Schuck’s third principle is one to which I have already alluded.  He calls it the principle of restoration.  He has in mind not simply repairing the social infrastructure but eliminating the continuing scars of war from the place of war.  Of particular interest to Schuck are the presence of landmines throughout the world, which he reports kill 800 people a month and the presence of which inhibits the restoration of the use of the land upon which and sometimes over which the war has been fought.  In my own view, what would count as restoration would be dependent upon what was destroyed in the making of war and what was left behind as a result of war.  This is a place where one cannot necessarily plan everything in advance because one cannot know what will be required.  What can be planned is that one will have to plan and one has to have the resources in place for the planning and some realistic recognition of what might be required.  Two things are not permitted by this constraint.  First, it would not be permitted to proceed without any planning and resources to assist reconstruction.  Second, what would be impossible would be a situation in which resources were made available and for one reason or another, not used for the purposes of restoration.  Again, civilians would be bearing the burden of war here, a burden that it was not necessary to impose upon them for purposes of immediately defending one’s own nation.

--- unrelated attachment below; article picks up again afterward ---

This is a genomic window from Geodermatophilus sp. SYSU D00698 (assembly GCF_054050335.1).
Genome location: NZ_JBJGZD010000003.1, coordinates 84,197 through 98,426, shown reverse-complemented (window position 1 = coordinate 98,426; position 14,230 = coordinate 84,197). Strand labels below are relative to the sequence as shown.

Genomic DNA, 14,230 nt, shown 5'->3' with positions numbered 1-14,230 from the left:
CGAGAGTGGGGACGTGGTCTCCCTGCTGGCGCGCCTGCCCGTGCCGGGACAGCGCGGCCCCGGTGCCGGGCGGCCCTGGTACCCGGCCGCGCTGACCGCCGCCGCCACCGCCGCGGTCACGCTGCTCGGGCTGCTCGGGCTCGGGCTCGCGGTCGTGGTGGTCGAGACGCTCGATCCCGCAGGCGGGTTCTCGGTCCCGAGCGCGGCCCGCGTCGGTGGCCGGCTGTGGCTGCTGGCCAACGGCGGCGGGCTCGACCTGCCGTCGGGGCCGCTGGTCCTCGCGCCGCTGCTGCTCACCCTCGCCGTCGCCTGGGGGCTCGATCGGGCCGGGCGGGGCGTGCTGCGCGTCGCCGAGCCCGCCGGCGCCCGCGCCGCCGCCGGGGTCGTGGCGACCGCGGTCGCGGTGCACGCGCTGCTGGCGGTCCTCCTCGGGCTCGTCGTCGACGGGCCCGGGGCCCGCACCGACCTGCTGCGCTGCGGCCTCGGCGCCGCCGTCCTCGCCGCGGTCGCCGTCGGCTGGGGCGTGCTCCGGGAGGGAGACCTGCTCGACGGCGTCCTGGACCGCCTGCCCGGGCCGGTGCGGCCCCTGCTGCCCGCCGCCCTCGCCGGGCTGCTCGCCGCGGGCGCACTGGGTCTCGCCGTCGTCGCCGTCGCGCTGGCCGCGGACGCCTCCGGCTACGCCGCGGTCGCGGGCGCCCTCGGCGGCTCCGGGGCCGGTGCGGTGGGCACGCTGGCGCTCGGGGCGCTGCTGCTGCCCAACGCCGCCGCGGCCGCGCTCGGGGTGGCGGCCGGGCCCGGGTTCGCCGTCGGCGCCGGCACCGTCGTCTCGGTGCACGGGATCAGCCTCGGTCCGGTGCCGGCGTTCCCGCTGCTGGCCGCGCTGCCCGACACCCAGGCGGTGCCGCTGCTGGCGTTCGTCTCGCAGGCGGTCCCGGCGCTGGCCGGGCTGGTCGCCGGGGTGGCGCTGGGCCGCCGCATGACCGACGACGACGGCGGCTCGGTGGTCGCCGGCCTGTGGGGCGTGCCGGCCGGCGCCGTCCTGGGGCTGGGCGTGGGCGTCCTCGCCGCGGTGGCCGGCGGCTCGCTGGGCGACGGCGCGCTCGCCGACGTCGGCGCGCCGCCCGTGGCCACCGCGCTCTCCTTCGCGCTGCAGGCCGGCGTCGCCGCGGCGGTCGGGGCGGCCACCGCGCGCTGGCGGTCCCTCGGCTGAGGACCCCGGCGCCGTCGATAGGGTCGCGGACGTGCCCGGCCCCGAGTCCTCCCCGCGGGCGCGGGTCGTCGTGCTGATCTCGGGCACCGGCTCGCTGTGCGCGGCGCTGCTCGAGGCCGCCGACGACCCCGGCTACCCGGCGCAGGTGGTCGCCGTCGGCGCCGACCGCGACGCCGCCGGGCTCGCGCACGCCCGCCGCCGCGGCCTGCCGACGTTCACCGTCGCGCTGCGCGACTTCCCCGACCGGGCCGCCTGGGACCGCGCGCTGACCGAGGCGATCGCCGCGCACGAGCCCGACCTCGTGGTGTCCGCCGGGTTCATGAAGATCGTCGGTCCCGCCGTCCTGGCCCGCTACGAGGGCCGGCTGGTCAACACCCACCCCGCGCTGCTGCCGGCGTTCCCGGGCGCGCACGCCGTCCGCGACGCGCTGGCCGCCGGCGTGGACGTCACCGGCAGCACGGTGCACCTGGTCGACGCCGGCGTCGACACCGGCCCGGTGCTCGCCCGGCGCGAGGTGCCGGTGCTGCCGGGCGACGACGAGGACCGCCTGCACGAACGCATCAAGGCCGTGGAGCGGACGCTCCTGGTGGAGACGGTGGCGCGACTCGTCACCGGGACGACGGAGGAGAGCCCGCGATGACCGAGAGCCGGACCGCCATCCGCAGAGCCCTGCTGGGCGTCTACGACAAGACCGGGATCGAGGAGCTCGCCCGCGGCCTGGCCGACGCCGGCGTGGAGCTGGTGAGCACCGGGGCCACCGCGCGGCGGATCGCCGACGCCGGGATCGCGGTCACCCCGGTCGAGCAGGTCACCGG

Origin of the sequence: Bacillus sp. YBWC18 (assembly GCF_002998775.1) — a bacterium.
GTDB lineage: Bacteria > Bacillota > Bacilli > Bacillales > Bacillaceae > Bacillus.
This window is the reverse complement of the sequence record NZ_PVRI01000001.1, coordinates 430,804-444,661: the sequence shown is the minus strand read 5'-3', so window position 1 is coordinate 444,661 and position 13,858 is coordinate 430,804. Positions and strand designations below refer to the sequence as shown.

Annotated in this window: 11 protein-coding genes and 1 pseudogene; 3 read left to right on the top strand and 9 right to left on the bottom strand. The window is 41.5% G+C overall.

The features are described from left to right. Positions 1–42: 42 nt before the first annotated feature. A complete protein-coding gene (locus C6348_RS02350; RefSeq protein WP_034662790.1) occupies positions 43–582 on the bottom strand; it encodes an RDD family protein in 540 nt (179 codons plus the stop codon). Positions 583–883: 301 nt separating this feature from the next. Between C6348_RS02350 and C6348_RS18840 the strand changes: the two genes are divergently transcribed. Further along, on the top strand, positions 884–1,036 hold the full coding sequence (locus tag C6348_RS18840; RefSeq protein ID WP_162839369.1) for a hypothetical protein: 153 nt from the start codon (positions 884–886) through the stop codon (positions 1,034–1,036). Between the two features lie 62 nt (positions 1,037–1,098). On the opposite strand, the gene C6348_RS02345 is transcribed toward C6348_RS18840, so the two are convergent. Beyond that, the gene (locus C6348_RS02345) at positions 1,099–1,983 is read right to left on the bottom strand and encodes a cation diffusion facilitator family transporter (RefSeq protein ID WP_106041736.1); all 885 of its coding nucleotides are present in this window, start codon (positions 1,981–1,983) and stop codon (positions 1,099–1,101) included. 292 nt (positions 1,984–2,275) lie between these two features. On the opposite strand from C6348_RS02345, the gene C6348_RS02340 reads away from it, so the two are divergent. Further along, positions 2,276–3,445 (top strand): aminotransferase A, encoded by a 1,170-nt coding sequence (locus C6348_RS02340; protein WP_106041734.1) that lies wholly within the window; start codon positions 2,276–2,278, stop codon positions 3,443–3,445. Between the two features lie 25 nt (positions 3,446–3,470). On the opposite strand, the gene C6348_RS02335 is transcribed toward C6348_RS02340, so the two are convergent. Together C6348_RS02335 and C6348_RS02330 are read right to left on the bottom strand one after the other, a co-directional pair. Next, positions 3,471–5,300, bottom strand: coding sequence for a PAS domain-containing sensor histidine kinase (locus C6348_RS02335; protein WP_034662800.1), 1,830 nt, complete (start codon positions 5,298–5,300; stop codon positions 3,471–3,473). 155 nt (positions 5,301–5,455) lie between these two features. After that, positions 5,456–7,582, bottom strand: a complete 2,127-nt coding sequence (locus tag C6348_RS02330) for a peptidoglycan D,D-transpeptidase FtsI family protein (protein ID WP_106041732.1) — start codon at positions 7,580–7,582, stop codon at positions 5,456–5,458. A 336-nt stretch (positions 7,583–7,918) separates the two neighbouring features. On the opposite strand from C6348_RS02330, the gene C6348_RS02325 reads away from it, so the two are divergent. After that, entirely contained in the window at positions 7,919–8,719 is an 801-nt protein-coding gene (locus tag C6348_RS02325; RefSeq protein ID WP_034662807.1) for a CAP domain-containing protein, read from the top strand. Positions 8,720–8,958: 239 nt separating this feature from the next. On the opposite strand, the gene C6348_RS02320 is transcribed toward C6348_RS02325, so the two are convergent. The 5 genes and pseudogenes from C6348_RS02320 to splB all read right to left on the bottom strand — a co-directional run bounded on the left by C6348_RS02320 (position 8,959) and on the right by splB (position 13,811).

A simple example might help in understanding what I have in mind here.  If the attack on the enemy in a preventive war involves the destruction of electricity substations, so called dual use targets, then the attacking power must be prepared to repair them.  If this is not done, civilians will bear the brunt of war when there were no threats active from their nation.  The burden of reconstruction should fall upon the power that makes the war when the war is one of prevention.

                For Schuck, as for myself, discussions of jus post bellum are good ways into the discussion of motivations of those who go to war.  Displaying inappropriate sentiments after a war is a sign that one’s motivation for entering into war is itself suspect.  Acting appropriately after a war is a good test of whether other conditions for a justifiable war, conditions that should have been met prior to the entry into war, have in fact been met.